Owners of older vehicles in Florida will want to be doubly sure that they are not neglecting the maintenance of their vehicle. To fail in providing routine maintenance will only increase the chances of a crash due to defective equipment in the vehicle.

The Ohio Highway Patrol has found that, at least in their state, the majority of defect-related crashes are caused by older vehicles. In particular, 56% of defect-related crashes that arose in the past three years were the fault of vehicles made between 1999 and 2008. Vehicles with a model year between 2009 and 2018 accounted for 24% of the crashes.

Ohio HP noted that the two leading factors in defect-related crashes were brake failure and tire blowouts. The latter were responsible for 42% of fatal defect-related crashes, too.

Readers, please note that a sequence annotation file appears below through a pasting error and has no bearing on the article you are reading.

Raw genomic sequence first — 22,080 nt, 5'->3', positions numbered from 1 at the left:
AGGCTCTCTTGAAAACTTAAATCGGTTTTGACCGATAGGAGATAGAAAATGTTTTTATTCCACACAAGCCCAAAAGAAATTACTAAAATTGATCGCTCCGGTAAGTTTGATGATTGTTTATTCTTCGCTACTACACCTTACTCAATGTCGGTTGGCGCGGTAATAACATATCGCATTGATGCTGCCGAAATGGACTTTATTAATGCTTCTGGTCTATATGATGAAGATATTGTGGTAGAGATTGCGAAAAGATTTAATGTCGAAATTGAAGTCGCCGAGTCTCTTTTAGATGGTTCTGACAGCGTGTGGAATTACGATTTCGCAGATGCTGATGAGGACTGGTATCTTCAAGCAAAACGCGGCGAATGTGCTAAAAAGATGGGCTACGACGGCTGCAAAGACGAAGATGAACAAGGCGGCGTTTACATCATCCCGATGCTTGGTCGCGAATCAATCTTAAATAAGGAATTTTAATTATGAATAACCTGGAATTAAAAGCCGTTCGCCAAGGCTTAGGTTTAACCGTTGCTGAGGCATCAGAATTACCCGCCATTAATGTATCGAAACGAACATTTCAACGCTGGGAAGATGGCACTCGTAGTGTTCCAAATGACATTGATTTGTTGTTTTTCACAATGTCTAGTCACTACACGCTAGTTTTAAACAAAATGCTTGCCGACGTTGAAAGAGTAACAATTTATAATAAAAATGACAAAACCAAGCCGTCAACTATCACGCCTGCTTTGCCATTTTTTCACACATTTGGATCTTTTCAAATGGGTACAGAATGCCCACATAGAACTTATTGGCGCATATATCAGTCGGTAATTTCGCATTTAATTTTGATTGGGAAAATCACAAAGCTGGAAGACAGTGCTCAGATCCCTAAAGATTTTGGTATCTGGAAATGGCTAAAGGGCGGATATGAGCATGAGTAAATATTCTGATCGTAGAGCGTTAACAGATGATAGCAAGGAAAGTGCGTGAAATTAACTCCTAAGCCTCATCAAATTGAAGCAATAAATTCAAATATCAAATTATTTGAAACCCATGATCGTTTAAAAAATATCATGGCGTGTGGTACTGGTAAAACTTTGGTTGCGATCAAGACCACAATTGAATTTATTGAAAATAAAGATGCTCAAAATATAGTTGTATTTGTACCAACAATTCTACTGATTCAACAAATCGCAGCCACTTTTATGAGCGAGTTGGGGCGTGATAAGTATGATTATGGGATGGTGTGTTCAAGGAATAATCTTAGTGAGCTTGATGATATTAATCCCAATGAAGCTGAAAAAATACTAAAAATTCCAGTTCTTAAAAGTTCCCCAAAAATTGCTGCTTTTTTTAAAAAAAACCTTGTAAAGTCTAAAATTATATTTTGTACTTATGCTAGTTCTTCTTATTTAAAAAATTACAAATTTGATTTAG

The numbers may only increase because the average age of vehicles is going up. The Ohio Insurance Institute puts the 2020 average at 11.8 years, which is up from 9.6 years in 2002.

Understandably, fewer people are purchasing new vehicles. Finances have a part to play as newer cars are expensive. Maintaining them is also costly because of the numerous cameras, sensors and other electronics they come with. The average car can last up to 15 years and run for 300,000 miles, provided that it’s well-maintained.

Many motor vehicle accidents caused by defective equipment become the subject of personal injury claims. Though Florida is a no-fault state, victims who suffer severe injuries and cannot have their losses covered by personal injury protection may be able to file a third-party insurance claim. They may want to consult with a lawyer beforehand, though. If retained, the lawyer may bring in investigators and medical experts to gather proof of negligence and to determine the extent of victims’ injuries.